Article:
Winter Solstice

The solstice marks mid-winter, the time when the sun’s path is lowest in the sky, nights are at their longest, and the days shortest. The sun has reached its weakest point, and light and heat are in short supply. It is a time to acknowledge the dark and the cold, but to carry the light and warmth through to the new year.

In the dark a new spark of light grows. This is a moment when change can take place.

The lead-up to the solstice has been unusually cold this year in Britain, and my attention has been focussed onto the temperature – by having my heating break down. How precious warmth and light is, but how easily we take it for granted. The one night of mid-winter is a good time to remember this, and to hold vigil for the light.

It’s not surprising that traditions for marking this time involve light or fire, for example lighting a candle in the dark, or burning a Yule log on the fire. For me, it’s fire embers glowing in the dark, or a candle lit in the room. I like to sit in silence with only the quiet sound of the fire. Of course, watching the sun set and then rise again is also an important part of marking the occasion. I try to keep an awareness of the sun travelling underneath the world from its setting to its rising.

Winter Solstice Sunset

Our ancestors clearly thought the winter solstice was important, and some particularly marked the mid-winter sunset. The Maeshowe chambered cairn on Orkney for example was designed so that the rays of the setting mid-winter sun would shine down the entrance passage to the centre of the tomb. The main alignment at Stonehenge is the mid-summer sunrise, and the mid-winter sunset.

In Carmina Geadelica, Alexander Carmicheal describes a ceremonial way of covering a peat fire for the night:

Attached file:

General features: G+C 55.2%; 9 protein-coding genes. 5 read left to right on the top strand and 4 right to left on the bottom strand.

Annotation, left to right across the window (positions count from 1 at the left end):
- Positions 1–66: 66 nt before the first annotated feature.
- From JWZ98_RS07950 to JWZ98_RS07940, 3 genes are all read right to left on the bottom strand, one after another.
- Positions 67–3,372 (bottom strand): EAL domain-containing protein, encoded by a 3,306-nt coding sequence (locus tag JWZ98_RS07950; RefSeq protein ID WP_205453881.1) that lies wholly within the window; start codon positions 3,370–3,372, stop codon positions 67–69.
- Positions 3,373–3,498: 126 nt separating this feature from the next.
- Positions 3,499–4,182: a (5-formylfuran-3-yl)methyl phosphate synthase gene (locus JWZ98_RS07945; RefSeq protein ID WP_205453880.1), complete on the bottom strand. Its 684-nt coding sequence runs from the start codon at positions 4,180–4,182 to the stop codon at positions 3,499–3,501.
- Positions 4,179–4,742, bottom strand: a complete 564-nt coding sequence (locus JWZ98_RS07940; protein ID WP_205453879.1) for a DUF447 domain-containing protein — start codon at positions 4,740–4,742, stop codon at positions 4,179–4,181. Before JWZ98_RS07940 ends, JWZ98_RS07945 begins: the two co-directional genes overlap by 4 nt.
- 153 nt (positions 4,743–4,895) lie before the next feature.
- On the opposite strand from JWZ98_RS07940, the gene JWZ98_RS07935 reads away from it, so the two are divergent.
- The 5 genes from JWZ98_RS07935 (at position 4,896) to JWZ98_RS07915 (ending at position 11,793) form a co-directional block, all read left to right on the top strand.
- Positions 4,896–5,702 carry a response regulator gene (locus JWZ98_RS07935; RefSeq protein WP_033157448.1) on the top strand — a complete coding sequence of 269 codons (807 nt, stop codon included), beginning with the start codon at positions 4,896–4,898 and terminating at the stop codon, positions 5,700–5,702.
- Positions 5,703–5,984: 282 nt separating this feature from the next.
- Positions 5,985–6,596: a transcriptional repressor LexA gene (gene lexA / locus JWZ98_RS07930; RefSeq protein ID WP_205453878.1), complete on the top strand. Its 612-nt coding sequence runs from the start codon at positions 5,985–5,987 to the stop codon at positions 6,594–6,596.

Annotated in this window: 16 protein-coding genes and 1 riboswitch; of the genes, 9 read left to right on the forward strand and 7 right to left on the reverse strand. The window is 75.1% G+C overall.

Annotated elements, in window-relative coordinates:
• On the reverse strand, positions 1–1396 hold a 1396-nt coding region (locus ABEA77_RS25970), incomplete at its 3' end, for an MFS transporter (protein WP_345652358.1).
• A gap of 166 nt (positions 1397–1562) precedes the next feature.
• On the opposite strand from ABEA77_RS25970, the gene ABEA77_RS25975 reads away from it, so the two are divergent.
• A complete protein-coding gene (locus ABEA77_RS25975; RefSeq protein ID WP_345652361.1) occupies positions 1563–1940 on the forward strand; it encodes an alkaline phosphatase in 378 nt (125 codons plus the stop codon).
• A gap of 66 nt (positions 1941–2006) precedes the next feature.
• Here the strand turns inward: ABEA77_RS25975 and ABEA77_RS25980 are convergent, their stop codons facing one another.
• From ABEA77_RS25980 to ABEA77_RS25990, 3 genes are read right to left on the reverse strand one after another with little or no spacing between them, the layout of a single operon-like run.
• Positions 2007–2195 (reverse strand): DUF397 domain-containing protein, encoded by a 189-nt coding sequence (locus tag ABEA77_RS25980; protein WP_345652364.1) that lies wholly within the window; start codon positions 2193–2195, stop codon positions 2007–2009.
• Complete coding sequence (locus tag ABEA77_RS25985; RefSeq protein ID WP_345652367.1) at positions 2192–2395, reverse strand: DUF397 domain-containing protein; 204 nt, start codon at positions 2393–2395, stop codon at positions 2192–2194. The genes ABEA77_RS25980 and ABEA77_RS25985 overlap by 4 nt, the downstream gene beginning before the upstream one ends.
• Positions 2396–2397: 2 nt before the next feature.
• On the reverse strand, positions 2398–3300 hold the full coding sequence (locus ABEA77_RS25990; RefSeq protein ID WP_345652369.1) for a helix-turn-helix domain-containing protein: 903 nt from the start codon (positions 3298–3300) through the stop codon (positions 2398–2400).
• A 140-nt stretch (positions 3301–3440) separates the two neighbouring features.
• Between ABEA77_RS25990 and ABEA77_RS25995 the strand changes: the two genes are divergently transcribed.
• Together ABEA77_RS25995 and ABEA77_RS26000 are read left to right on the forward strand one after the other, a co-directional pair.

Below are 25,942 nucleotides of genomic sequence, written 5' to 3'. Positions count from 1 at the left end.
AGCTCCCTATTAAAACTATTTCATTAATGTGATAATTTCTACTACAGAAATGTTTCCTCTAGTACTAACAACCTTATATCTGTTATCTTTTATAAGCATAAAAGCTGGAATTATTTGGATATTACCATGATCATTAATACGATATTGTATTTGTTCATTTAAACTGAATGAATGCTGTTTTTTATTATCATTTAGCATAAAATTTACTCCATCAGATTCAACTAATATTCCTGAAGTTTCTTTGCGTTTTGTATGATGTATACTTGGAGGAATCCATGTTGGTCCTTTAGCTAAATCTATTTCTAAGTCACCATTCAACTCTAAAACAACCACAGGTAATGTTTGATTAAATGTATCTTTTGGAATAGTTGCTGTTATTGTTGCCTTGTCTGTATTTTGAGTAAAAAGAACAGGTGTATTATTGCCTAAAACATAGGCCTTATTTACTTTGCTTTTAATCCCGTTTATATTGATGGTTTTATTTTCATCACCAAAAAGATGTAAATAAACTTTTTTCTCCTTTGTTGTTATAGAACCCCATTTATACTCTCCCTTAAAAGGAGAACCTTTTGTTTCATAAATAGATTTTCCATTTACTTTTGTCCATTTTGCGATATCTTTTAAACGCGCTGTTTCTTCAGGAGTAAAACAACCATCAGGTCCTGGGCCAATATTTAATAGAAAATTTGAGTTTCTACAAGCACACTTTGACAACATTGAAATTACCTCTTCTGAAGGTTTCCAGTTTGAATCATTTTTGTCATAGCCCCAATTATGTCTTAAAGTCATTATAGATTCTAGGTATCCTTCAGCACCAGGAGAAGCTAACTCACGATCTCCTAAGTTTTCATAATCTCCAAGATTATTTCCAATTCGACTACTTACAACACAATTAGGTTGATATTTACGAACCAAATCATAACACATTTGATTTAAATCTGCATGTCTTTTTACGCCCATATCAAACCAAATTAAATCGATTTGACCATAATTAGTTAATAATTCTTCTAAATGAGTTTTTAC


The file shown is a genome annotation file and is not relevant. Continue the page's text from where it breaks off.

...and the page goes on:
“The ceremony of smooring the fire is artistic and symbolic, and is performed with loving care. The embers are evenly spread on the hearth–which is generally in the middle of the floor–and formed into a circle. This circle is then divided into three equal sections, a small boss being left in the middle. A peat is laid between each section, each peat touching the boss, which forms a common centre. The first peat is laid down in name of the God of Life, the second in name of the God of Peace, the third in name of the God of Grace. The circle is then covered over with ashes sufficient to subdue but not to extinguish the fire, in name of the Three of Light. The heap slightly raised in the centre is called ‘Tula nan Tri,’ the Hearth of the Three.”

The following protective prayer might be said whilst covering the fire:

THE sacred Three
To save,
To shield,
To surround
The hearth,
The house,
The household,
This eve,
This night,
Oh! this eve,
This night,
And every night,
Each single night.
                Amen.

After the long night, the sun rises again, now getting stronger, with the dark giving way to the light. It is a time for celebration and new beginnings. Some ancient places mark the sunrise instead of the sunset at mid-winter. For example Newgrange in Ireland has a specially designed roof-box which allows light from the mid-winter sunrise to shine into the central chamber.

Winter Solstice Sunrise

Blessings for the solstice!

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